Author:  Jim Pfleck [ Fri Aug 11, 2017 3:00 pm ]
Post subject:  Re: The Battle of Amberg - 24 August 1796

I am glad this is getting added in. Archduke Charles had a brilliant stretch that has largely faded into obscurity and is masked by his mediocre operational leadership in 1809...

Author:  Bill Peters [ Sat Aug 12, 2017 12:43 am ]
Post subject:  Re: The Battle of Amberg - 24 August 1796

Battle of Amberg is done and finished up Ettlingen pretty quickly this morning.

For Ettlingen ... it was actually fought over a broader area than I cover but I just have to stay on schedule and mapping out all of that area just didnt seem to be a productive use of my time.

Instead I used the (already finished) Ettlingen map that has the village of Malsch on it. That village was the main area where the fighting took place. There was some cavalry action to the west - the cavalry for both sides guarded the flank and neither was able to get the better of each other.

Up in the hills to the east, St Cyr's troops were able to draw the Austrians out of their excellent defensive position and hidden French units sprang the trap. The Austrians had to retreat once their left flank fell back. Hard to see that as a good action for us ... I mean who would come out of a position where you had about 32 guns and a commanding position? So I passed on mapping that section of the battle and instead we get a nice medium sized action.

Tomorrow I will work on Limburg (1796). After that its Emmendingen (again, 1796) followed by Aldenhoven (1794). Two battles from the 1799 Noord-Holland campaign follow after that. Biberach 1800 will be last.

If I feel up to it I will finish off the Tourcoing-Tournay map - it would be used for a large operational level battle of Tourcoing scenario.

We have only two more artwork groups for the Units.bmp file for Joe Amoral to do. Then he moves on to doing the 3D artwork.

I have one more image to add in - its of the Royal Allemande Emigre' cavalry regiment. Someone on The Miniature Page (TMP) posted the link to the image for me. Very helpful group there.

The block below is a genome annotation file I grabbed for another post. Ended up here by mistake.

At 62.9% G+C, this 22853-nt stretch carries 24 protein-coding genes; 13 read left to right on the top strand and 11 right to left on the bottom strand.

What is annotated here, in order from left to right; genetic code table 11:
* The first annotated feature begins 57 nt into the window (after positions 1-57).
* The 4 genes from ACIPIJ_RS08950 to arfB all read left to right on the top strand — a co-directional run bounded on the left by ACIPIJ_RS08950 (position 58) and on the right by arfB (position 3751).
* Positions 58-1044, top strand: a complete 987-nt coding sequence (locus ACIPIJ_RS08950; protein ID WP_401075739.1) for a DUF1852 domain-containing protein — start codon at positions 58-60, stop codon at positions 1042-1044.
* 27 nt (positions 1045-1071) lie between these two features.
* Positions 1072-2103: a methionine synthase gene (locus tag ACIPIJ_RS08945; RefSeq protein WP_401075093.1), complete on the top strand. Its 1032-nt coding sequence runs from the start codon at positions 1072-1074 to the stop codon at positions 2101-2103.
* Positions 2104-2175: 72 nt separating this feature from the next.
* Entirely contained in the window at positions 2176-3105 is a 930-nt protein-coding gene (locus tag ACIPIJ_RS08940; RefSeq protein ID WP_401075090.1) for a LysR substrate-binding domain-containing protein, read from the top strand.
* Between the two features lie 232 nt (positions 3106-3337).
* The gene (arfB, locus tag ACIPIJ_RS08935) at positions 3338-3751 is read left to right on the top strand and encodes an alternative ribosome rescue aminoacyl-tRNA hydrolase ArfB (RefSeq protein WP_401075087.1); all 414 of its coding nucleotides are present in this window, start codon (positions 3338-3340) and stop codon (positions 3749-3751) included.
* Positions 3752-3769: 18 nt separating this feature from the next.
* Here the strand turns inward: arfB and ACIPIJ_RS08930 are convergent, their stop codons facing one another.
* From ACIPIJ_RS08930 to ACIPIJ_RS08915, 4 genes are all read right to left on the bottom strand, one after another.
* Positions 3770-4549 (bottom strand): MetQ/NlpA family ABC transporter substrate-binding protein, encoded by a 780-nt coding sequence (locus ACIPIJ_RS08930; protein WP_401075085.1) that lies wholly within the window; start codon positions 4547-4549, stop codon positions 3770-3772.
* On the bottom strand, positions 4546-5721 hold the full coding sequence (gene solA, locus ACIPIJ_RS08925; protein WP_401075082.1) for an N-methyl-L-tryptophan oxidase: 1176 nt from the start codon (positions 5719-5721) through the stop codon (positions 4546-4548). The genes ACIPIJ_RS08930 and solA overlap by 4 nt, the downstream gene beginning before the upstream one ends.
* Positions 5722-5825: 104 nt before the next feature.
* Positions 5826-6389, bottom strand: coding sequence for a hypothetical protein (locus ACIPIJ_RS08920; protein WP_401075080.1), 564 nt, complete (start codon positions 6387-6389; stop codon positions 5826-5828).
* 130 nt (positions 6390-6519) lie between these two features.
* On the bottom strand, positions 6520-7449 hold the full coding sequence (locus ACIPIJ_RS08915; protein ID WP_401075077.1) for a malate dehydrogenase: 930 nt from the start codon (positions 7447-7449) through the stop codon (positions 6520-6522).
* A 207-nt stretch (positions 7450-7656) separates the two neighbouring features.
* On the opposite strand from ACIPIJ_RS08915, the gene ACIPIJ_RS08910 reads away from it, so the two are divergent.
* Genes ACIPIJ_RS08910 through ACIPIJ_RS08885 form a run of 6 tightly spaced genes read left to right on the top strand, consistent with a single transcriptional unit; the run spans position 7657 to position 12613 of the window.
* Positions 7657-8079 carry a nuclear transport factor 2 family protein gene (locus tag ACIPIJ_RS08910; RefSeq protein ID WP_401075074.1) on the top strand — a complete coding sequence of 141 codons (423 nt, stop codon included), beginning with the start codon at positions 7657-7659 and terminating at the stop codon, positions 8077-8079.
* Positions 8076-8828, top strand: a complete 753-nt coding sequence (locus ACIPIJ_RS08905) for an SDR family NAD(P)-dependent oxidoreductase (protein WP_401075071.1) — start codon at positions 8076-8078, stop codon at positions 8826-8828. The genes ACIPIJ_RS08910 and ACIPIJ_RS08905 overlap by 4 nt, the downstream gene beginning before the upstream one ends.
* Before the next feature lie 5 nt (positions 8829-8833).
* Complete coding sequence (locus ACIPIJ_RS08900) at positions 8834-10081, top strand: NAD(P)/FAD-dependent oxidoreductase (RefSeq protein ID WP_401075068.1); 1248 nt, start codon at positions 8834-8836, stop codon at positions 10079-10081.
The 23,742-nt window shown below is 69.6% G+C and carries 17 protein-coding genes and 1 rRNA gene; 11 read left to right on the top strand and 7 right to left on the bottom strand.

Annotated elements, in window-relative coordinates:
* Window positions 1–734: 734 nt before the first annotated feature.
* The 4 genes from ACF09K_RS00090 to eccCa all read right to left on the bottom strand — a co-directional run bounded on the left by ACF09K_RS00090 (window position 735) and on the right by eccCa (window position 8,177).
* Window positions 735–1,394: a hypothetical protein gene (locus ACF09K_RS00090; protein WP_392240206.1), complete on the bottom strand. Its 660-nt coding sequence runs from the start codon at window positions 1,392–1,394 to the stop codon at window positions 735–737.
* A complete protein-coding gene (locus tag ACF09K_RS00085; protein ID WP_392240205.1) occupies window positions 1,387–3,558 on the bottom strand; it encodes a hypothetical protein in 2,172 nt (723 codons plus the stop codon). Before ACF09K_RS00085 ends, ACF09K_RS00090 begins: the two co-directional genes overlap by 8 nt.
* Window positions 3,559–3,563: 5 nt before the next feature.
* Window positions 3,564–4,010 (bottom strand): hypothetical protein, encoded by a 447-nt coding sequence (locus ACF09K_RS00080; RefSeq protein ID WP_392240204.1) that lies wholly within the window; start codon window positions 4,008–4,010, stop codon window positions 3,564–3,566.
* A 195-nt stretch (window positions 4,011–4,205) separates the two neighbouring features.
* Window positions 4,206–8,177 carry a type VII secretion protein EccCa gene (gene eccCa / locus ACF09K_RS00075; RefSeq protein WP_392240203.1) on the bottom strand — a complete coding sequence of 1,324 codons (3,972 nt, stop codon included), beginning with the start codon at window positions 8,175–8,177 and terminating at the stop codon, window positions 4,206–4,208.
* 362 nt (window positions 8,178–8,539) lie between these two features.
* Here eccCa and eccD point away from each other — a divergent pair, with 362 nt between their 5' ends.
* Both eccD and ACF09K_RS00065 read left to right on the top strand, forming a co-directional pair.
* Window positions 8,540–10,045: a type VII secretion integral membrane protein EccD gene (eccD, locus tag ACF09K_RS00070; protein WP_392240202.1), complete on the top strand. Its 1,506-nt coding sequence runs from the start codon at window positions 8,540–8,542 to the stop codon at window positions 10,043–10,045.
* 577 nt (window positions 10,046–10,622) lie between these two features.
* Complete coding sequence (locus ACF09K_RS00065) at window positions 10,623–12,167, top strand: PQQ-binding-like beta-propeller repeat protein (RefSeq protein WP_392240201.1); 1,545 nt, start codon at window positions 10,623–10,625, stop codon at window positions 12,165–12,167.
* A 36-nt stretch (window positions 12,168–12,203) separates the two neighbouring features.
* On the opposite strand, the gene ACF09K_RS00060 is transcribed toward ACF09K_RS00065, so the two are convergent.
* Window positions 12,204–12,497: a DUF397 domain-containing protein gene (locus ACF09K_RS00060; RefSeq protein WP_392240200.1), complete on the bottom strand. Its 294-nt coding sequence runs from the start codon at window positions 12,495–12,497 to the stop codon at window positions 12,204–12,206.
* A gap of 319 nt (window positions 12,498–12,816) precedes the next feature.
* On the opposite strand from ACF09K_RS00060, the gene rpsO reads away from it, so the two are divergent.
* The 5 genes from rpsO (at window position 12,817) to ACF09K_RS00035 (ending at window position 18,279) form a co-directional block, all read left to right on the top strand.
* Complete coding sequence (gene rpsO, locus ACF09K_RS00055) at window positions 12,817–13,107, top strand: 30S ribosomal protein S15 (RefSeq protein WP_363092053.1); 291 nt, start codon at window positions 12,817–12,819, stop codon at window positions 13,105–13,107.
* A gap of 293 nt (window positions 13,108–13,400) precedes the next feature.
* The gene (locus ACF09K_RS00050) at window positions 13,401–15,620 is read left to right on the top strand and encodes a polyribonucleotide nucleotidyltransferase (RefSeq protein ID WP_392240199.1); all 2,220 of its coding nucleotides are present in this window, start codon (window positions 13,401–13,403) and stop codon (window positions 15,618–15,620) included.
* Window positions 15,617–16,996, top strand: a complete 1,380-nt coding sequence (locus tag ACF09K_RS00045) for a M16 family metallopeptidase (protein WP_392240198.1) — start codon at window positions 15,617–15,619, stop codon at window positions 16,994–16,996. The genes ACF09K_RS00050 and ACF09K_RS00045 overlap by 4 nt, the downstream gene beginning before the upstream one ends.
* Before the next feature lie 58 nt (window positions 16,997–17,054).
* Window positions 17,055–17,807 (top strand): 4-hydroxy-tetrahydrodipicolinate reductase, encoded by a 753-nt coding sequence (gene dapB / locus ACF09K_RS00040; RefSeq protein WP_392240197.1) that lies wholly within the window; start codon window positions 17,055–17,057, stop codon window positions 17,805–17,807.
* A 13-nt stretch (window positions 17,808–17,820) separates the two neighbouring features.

I must say that many gaps in my knowledge of this period have been filled in. As Jim P. mentioned its nice to see the 1796 campaign get coverage. You all can thank Warren for that. Of all of the campaigns covered it has the most battles or actions represented. I found some units during the work on the smaller battles that were not in the campaign OB. I plan on adding them in as bonus units. I did not use them in the campaign scenarios but I could do so for "Bonus" scenarios.

Finally, I plan on doing two huge battle scenarios where every unit of the early period (1792-95) is used in the first one and then every unit from the later period (1796-1800) is used in the second scenario. Might be comparable to the "Twin Peaks" scenario from NRC. Probably something like 150k per side. Might call them "Monster Revolutionary Wars Mash" :russianveryhappy:

Author:  Bill Peters [ Fri Sep 08, 2017 12:20 am ]
Post subject:  Re: The Battle of Amberg - 24 August 1796

Quick update: Jeff Kulp has agreed to playtest this one with me. We are on turn 4 of the scenario. His Frenchmen are falling back on Amberg rather than stand and fight for the outlying villages.

Jeff gave Jim Pfluecke a tough game in the rearguard action at Winterthur, 1799 (a small rearguard scenario) and I thought I would see how well he can play. So far Jeff is not giving up any units. I did bump into two of his Chasseur squadrons this last turn. Waiting for his response now. :frenchhappy: